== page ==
Her babulya's kindness was the cruellest cut.
What could she say after that?

All she could do was hold the old woman, thinking of the alternative. Would it have been better if she had never met Klavidya? What if she had fought those officers, screamed blue murder, endangered her friends? She could have also wounded herself or drained herself to such a degree that the Contingency Ring activated. Then she could have demanded asylum from the Singapore Tower, drag in Gunther, then return to Australia.

Then what?

No Babulya.
No Petra.
No Mina and Tao.
No Mayuree.

No Uncle Jun-

The alternative prospect was too terrible to bear.

She shivered, feeling goosebumps crawl all over her body.

Her babulya noticed. Unconsciously, the old woman placed a hand on her upper thigh and channelled a mote of positive mana. Gwen's Almudj-Essence reacted, pushing the foreign element from her mana channels.

Klavdiya raised an eyebrow.

She looked as though she wanted to comment, but shook her head instead.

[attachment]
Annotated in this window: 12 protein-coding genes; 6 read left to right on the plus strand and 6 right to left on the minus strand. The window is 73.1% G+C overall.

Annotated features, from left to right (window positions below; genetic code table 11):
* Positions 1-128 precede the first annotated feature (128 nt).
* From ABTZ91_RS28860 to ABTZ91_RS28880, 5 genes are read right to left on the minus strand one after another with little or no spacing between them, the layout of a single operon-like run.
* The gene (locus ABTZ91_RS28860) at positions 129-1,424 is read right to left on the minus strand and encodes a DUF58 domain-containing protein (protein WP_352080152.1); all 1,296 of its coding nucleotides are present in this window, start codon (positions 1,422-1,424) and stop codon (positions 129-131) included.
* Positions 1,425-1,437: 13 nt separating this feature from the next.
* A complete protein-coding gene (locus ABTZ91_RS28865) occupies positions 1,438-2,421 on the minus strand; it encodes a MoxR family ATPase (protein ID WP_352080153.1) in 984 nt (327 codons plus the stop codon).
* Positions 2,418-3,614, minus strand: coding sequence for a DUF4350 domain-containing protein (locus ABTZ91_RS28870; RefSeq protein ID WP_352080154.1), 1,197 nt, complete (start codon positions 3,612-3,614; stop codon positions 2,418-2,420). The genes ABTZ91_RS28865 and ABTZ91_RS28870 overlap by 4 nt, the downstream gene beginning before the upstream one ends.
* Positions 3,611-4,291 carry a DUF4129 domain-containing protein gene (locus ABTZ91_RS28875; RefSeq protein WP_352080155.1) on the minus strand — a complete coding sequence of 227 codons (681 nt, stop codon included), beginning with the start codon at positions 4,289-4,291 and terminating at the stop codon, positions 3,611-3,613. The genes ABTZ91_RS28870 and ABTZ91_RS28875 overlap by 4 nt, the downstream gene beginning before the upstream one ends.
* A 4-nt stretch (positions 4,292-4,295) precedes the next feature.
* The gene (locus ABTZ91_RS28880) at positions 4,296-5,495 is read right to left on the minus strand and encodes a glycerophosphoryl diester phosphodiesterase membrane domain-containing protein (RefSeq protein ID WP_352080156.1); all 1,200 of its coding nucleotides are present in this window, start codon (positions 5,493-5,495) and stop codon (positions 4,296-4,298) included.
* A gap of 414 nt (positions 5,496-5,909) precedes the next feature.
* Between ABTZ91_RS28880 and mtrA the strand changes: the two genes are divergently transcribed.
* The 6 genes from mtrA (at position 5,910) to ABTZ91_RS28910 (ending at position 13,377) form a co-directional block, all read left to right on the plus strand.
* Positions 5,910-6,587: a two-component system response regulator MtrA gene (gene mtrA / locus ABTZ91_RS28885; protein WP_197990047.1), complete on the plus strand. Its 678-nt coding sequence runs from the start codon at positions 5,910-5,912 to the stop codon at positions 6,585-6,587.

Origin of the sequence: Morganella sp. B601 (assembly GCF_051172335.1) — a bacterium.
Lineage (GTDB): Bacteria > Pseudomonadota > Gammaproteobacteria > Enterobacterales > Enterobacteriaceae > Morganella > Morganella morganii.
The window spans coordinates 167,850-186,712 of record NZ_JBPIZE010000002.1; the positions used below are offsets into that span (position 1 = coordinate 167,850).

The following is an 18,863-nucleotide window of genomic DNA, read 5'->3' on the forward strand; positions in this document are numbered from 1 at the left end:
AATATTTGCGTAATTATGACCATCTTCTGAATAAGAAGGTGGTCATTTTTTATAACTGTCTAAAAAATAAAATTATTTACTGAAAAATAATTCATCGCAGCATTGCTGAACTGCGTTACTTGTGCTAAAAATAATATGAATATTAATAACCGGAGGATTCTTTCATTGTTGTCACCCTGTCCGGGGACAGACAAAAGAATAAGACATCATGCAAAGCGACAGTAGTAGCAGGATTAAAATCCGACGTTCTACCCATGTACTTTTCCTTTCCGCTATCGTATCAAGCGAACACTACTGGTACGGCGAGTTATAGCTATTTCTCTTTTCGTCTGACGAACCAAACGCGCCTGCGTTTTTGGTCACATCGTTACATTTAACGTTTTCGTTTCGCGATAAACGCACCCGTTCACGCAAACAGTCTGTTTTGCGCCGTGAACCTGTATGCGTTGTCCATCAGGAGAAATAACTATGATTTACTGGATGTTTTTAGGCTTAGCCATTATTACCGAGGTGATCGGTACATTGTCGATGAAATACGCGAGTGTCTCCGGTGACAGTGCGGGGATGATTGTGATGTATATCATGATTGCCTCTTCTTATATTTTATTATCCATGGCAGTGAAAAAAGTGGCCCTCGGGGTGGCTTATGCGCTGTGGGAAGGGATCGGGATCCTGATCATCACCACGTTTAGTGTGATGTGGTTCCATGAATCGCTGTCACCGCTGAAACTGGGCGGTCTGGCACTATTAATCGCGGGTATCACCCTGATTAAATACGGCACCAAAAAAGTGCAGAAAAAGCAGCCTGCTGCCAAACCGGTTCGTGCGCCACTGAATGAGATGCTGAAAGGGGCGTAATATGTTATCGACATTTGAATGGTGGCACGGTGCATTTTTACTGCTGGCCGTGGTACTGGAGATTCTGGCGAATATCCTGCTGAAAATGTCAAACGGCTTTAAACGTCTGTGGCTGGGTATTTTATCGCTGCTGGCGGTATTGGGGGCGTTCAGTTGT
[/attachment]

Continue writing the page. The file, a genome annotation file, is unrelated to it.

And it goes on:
"Your skirt is a little too short, don't you think?"

It was a very grandmotherly thing to say.

“Oh no, Babulya, this is a pair of shorts!” Gwen rose and spun for her babulya. “It’s a skort!”

“Alright, dear.” Her grandmother chuckled. “I guess we should both go to bed. Can you think about what I've said?”

“I will.” Gwen leaned in and kissed her cheeks. "Oh yeah, I also have a gift for you, from me and Uncle Jun."

She produced ten jars of Wildland Honey straight from the hive, as well as a Beggar’s Chicken still in its clay casing.

“This is for you. The chook is from a while ago; it’s from my and Pat’s favourite joint on University Rd!”

Her grandmother opened a jar, dipped a finger into the honey, then savoured the taste of life-force contained therein.

“Thank you; this is a wondrous gift.”